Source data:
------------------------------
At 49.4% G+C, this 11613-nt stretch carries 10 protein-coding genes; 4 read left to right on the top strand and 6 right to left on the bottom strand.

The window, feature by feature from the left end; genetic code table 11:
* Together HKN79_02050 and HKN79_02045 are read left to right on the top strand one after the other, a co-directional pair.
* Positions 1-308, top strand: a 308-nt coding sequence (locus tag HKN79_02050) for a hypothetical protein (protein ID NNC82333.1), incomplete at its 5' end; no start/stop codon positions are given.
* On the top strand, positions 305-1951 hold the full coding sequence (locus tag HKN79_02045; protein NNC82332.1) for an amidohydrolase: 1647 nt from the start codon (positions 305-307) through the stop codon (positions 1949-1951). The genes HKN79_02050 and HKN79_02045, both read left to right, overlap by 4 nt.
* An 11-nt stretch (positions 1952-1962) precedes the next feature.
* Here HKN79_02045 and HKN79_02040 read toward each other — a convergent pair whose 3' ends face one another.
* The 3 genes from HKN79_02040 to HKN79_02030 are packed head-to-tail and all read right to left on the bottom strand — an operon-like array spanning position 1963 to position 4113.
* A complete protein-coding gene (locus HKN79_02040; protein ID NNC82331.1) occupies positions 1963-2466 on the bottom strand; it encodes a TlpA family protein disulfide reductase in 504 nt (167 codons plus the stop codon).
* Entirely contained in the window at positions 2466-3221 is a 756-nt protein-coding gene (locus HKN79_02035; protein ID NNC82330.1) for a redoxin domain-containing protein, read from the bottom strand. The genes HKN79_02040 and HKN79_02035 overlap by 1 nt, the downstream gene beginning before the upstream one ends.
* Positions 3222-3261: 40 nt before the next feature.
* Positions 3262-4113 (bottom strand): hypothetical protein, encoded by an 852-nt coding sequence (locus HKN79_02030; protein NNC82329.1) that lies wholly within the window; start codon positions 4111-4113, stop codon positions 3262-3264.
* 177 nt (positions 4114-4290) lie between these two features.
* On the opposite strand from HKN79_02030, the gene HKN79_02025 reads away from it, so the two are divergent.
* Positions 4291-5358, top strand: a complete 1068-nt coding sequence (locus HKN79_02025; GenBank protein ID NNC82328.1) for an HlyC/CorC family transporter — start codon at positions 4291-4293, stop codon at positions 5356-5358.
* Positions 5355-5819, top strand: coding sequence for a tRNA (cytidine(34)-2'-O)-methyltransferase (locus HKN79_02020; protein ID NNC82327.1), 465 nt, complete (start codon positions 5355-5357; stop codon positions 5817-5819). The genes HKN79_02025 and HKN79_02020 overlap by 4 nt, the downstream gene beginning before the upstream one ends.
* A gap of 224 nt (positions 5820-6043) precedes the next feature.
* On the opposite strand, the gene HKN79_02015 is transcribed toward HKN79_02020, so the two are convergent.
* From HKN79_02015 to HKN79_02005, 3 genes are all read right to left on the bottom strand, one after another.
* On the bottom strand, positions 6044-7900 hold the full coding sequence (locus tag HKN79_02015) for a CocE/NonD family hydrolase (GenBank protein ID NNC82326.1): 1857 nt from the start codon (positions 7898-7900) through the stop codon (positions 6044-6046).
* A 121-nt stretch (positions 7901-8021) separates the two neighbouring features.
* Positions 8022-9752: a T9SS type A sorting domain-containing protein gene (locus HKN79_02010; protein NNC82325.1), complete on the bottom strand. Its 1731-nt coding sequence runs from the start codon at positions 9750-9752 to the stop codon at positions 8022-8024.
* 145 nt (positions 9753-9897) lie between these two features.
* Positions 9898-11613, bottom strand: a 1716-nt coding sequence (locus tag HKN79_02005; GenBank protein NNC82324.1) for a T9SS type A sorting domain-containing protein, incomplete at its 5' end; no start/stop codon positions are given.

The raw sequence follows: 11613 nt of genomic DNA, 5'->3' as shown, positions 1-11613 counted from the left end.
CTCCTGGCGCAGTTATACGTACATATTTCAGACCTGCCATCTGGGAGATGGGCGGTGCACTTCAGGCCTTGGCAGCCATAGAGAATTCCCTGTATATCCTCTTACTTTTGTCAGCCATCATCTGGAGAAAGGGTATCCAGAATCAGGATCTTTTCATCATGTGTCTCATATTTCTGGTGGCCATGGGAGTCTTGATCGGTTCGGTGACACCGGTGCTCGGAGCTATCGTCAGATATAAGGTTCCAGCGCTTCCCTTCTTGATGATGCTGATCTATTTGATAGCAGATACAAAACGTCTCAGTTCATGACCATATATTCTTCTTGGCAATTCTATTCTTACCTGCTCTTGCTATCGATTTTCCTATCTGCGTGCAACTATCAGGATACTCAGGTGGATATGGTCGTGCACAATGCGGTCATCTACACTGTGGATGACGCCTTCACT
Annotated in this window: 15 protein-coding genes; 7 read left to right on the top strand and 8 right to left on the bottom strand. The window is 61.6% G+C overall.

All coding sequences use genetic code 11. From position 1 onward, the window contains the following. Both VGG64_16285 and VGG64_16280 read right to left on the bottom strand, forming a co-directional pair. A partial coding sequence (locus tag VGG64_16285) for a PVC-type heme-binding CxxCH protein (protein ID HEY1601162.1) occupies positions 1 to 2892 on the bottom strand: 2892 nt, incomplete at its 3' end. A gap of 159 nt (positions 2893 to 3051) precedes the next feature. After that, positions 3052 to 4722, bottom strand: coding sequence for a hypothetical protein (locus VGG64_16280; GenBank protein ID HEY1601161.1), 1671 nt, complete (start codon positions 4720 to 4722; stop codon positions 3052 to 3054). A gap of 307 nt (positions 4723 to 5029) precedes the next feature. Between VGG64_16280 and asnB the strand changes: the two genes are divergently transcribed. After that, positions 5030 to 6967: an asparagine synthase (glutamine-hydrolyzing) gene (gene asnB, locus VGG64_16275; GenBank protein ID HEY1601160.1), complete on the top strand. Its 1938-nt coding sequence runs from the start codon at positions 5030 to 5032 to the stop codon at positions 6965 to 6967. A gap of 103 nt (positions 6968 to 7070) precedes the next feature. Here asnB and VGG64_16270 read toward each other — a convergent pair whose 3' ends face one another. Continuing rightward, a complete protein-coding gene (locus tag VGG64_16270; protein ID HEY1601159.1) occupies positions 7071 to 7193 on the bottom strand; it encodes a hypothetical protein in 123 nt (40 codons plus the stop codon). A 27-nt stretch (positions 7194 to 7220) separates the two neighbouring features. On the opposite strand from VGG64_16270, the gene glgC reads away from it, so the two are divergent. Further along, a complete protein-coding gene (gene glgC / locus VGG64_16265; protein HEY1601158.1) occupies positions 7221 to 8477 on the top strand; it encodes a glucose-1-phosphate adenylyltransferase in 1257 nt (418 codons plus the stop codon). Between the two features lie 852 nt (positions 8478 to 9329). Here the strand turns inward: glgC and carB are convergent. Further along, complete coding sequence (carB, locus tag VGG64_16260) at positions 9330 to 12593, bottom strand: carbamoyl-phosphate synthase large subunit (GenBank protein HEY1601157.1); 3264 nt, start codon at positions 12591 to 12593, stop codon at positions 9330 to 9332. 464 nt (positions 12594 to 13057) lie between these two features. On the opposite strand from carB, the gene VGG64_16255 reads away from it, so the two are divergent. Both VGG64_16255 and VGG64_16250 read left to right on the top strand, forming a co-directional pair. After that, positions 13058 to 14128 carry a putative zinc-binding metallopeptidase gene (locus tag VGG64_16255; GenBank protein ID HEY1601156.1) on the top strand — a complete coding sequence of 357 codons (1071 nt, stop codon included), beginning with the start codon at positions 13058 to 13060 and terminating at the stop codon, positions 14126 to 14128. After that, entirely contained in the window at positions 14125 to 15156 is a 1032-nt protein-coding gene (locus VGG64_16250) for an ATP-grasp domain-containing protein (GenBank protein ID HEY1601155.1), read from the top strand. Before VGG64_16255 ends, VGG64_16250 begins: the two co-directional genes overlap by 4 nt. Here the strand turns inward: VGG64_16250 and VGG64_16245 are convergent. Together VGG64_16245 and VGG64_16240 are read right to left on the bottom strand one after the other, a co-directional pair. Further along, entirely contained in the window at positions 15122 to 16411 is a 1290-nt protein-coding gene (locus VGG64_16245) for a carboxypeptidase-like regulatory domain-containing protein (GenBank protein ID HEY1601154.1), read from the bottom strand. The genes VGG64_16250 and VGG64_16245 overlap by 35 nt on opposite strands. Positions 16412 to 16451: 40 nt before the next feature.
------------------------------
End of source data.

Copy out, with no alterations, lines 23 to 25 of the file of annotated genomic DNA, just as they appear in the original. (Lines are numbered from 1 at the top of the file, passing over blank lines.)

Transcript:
* 145 nt (positions 9753-9897) lie between these two features.
* Positions 9898-11613, bottom strand: a 1716-nt coding sequence (locus tag HKN79_02005; GenBank protein NNC82324.1) for a T9SS type A sorting domain-containing protein, incomplete at its 5' end; no start/stop codon positions are given.

The raw sequence follows: 11613 nt of genomic DNA, 5'->3' as shown, positions 1-11613 counted from the left end.